“After the Reconstruction governments fell, a new fiscal state served to reinforce white supremacy and strengthen antidemocratic institutions,” Williamson writes. “Under the guise of protecting the taxpayer, the white supremacist Redeemer governments slashed public budgets and shifted taxes onto the poor.”
Austerity ruled the day until the 1930s, when President Franklin D. Roosevelt’s New Deal government responded to financial crises and a powerful labor movement by creating an unprecedented number of public programs. The Works Progress Administration (WPA) employed nearly 8.5 million Americans to build post offices, bridges, schools, highways and other infrastructure.
Still, racism played a feature role. While the Roosevelt administration tripled the number of African American federal workers, it did not end the injustices that Black people suffered daily. In some cases, it even worsened Jim Crow segregation. For example, the 1935 National Labor Relations Act excluded domestic and agricultural workers, at a time when 90 percent of Black women and over half of Black men worked in either the domestic or agricultural sectors.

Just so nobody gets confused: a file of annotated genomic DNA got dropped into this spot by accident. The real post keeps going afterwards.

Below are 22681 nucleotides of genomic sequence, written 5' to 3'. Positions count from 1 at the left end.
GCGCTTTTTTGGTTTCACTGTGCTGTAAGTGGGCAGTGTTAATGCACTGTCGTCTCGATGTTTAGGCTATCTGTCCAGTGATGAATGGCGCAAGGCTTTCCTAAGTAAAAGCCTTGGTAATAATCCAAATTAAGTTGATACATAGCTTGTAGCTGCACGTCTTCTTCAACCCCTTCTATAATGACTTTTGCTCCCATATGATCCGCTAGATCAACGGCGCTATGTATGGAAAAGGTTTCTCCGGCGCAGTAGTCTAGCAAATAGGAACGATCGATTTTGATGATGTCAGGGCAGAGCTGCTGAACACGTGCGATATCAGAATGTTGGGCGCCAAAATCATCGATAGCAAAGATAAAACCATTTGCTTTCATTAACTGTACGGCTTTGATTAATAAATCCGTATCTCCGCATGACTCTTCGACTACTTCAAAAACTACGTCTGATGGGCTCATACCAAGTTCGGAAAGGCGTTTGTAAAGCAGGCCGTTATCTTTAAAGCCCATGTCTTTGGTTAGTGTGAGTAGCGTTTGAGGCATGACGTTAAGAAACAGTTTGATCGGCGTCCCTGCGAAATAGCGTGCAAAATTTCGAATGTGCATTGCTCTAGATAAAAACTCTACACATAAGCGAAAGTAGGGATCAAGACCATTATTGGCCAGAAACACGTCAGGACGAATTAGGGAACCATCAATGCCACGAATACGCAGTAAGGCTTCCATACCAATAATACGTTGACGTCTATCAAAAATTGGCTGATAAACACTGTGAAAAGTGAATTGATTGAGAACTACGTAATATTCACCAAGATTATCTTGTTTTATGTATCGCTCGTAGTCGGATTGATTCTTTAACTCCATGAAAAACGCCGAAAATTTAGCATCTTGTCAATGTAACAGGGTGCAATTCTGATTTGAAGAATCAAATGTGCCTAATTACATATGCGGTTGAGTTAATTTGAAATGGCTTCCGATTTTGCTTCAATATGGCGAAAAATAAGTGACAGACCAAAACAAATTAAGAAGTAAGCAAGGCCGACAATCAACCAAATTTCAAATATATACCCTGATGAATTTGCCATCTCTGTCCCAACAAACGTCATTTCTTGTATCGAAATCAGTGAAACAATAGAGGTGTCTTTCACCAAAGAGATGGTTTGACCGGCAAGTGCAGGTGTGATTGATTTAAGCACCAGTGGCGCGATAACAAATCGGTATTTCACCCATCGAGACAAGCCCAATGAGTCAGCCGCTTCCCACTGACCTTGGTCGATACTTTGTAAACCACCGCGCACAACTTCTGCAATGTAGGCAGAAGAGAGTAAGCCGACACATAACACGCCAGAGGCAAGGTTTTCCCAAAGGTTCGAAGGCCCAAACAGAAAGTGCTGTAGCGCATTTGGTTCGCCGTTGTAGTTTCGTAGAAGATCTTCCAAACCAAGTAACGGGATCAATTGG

In the following decades, state and local leaders used federal funds for the creation of the interstate highway system — and to bulldoze “blighted” neighborhoods that were predominately communities of color. Today, highways still serve as dividing lines between Black and white sections of cities like Atlanta, Buffalo and St. Louis.